General News

Australian Official Plans to Kill a US bird that Flew Across the Pacific

Australian authority is planning to kill a Unites States racing pigeon that coped to survive a massive 8,000-mile journey across the Pacific Ocean. Now officials consider the bird a quarantine threat and intend to kill it. The bird allegedly went missing during a race in Oregon (US State) in late October, before appearing in Melbourne almost two months later.

Experts believe the pigeon that Celli-Bird has named Joe, after the U.S. president-elect, yoked a ride on a cargo ship to cover the Pacific. Joe’s feat has drawn the attention of the Australian media, which has a blue lace tied to it but also of the disreputably strict Australian Quarantine and Inspection Service. Melbourne occupant Kevin Celli-Bird says he discovered the pigeon in his back garden on 26th December. Celli-Bird said quarantine officials called him on Thursday to ask him to capture the bird. “He was pretty withered so I threw a dry biscuit and left it out there for him,” he told the AP news channel.

The bird has not yet been seized, although the Department of Agriculture, Water, and the Environment states it will have to be put down because of the danger of contamination to local birds.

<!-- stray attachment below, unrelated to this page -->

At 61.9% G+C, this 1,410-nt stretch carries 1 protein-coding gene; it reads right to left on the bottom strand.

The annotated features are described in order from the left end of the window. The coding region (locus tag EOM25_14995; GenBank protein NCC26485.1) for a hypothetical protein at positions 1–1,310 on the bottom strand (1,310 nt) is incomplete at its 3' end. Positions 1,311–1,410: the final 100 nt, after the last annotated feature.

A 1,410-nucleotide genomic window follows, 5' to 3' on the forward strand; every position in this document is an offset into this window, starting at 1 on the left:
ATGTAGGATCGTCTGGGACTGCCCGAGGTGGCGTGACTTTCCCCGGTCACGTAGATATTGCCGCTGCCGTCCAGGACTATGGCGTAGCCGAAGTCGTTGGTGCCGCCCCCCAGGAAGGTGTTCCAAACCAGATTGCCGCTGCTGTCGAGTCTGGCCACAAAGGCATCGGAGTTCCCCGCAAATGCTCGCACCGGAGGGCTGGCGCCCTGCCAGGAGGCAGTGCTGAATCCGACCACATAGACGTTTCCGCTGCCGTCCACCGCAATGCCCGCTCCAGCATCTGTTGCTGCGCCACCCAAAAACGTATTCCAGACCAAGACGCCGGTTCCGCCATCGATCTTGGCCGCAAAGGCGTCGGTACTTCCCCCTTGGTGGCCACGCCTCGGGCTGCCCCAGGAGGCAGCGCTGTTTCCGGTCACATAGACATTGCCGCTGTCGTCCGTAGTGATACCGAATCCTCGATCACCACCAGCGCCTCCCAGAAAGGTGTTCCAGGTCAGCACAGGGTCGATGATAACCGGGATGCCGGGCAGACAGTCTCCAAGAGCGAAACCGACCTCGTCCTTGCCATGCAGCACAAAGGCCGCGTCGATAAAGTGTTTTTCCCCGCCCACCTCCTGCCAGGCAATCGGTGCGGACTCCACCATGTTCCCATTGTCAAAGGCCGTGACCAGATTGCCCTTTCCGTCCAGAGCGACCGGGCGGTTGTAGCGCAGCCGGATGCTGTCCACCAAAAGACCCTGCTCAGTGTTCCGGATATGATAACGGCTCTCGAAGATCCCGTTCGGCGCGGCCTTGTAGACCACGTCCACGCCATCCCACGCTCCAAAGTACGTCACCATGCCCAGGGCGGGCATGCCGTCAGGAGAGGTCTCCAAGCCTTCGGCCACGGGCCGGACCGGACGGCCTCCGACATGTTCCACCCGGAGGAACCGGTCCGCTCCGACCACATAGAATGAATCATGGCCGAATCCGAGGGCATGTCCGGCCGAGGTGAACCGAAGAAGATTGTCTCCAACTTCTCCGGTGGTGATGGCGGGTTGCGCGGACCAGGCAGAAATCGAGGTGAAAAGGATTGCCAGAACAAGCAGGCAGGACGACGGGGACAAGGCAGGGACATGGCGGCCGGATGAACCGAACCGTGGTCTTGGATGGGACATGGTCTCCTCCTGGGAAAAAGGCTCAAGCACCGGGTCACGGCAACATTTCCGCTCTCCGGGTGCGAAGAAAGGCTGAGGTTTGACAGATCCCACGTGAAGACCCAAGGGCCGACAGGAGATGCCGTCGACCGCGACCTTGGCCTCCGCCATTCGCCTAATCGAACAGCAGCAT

The Agriculture Division, which is in control of biosecurity, said the pigeon was “not allowed to remain in Australia” because it “could negotiate Australia’s food security and our wild bird populations.”

“It sets a straight biosecurity hazard to Australian birdlife and our poultry industry,” the agriculture department statement said.

While it is conceivable to lawfully bring pigeons into Australia, the procedure is tough and can cost tens of thousands of dollars, and none have been legally imported from the U.S. in over a decade.

Celli-Bird said he had tried to connect the owner but had so far been incapable to get through.

It is alleged the highest long-distance flight verified by a pigeon is one that started at Arras in France and finished in Saigon, Vietnam, back in the year 1931. The distance was 7,200 miles (11,600 kilometers) and took 24 days.

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